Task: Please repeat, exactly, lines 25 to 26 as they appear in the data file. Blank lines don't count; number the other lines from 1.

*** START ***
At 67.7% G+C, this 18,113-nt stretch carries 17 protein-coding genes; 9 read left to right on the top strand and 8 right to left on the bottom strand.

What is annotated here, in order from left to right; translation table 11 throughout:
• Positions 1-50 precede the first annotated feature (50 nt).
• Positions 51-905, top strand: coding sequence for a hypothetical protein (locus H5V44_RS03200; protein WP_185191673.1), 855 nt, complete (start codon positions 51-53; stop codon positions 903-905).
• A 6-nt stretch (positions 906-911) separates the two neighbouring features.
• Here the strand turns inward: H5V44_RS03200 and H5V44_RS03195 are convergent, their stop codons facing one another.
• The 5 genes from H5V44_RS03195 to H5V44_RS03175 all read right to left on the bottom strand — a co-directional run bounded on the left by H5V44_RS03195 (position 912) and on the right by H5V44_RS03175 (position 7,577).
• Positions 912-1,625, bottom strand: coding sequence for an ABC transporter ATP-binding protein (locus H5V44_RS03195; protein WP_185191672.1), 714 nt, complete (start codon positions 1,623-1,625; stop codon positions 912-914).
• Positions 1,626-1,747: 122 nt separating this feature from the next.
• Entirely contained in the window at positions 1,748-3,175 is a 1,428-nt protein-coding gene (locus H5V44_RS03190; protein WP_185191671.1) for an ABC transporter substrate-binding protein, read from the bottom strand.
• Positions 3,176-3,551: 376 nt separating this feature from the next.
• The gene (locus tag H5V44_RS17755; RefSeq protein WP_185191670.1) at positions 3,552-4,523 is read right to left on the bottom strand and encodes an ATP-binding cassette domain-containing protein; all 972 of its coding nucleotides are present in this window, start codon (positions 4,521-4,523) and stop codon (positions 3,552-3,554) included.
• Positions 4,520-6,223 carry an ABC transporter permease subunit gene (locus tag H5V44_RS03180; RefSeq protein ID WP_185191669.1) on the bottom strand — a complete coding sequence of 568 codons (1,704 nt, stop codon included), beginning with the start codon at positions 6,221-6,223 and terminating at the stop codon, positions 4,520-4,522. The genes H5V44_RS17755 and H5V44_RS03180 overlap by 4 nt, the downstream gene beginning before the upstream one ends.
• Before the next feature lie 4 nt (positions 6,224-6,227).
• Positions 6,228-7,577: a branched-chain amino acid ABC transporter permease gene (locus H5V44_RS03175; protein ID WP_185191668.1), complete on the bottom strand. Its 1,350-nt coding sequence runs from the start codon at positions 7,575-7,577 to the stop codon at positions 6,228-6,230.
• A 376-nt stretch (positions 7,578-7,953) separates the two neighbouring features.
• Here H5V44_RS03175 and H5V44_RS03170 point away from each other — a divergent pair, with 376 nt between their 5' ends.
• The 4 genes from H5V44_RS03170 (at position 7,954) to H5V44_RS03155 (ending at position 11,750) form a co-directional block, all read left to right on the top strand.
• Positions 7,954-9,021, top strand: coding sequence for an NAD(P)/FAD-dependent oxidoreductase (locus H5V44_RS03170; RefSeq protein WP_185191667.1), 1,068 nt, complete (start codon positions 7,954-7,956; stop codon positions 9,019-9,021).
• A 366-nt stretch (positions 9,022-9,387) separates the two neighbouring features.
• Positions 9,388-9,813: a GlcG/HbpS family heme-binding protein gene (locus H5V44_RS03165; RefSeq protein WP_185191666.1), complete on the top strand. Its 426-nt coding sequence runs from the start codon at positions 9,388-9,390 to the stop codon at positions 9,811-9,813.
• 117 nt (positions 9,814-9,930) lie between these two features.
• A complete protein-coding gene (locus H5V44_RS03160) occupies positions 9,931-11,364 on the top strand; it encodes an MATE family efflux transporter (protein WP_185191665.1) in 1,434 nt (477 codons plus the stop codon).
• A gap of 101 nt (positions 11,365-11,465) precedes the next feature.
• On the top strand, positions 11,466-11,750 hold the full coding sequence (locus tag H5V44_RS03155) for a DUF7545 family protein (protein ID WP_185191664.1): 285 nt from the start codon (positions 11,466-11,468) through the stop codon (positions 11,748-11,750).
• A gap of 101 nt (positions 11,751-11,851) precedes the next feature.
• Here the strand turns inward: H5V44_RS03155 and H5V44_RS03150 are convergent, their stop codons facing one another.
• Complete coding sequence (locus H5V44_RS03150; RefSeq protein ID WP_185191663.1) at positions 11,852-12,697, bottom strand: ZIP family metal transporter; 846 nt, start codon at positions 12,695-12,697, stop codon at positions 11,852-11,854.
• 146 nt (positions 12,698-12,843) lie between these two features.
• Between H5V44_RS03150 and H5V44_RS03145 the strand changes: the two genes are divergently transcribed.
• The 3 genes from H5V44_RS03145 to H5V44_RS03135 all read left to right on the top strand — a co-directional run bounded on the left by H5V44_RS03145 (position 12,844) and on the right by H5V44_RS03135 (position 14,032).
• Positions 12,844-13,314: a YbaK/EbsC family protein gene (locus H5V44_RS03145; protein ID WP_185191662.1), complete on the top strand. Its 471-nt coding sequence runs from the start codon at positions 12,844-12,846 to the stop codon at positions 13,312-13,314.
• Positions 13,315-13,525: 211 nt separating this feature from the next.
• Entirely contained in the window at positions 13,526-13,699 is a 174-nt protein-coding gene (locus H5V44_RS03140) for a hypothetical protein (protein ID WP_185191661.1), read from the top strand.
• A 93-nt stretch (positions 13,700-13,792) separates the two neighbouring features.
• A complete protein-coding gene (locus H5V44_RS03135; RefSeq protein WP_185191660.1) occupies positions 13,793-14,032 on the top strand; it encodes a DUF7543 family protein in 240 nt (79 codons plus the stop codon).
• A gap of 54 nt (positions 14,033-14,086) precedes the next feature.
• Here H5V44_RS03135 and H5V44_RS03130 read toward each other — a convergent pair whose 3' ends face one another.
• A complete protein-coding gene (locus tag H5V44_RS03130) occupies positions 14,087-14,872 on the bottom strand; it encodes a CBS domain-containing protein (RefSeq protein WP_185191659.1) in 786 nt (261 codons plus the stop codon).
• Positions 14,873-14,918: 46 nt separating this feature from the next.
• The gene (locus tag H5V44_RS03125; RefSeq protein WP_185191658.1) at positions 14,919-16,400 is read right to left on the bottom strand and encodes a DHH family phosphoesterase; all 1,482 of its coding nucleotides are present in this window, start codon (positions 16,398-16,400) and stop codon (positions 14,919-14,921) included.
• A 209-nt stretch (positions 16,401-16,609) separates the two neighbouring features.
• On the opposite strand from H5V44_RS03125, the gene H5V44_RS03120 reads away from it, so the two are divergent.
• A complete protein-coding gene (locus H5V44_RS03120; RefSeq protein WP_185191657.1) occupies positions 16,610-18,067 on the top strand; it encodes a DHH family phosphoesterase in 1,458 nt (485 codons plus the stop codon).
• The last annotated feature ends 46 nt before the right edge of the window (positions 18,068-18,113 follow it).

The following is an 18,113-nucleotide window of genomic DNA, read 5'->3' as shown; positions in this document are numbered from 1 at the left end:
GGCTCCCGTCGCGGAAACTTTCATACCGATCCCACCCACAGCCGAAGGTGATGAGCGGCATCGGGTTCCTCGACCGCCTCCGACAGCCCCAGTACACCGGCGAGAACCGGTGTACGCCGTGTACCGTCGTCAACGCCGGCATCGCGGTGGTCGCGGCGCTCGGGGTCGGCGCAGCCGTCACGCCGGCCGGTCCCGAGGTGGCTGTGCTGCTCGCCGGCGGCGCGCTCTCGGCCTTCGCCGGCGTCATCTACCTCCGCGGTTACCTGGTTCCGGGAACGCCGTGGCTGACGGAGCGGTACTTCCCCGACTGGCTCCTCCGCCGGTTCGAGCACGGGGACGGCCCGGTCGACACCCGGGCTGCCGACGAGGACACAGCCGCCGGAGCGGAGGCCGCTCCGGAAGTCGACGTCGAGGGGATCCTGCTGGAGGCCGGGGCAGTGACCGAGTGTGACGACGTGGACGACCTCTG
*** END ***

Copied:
• On the top strand, positions 11,466-11,750 hold the full coding sequence (locus tag H5V44_RS03155) for a DUF7545 family protein (protein ID WP_185191664.1): 285 nt from the start codon (positions 11,466-11,468) through the stop codon (positions 11,748-11,750).
• A gap of 101 nt (positions 11,751-11,851) precedes the next feature.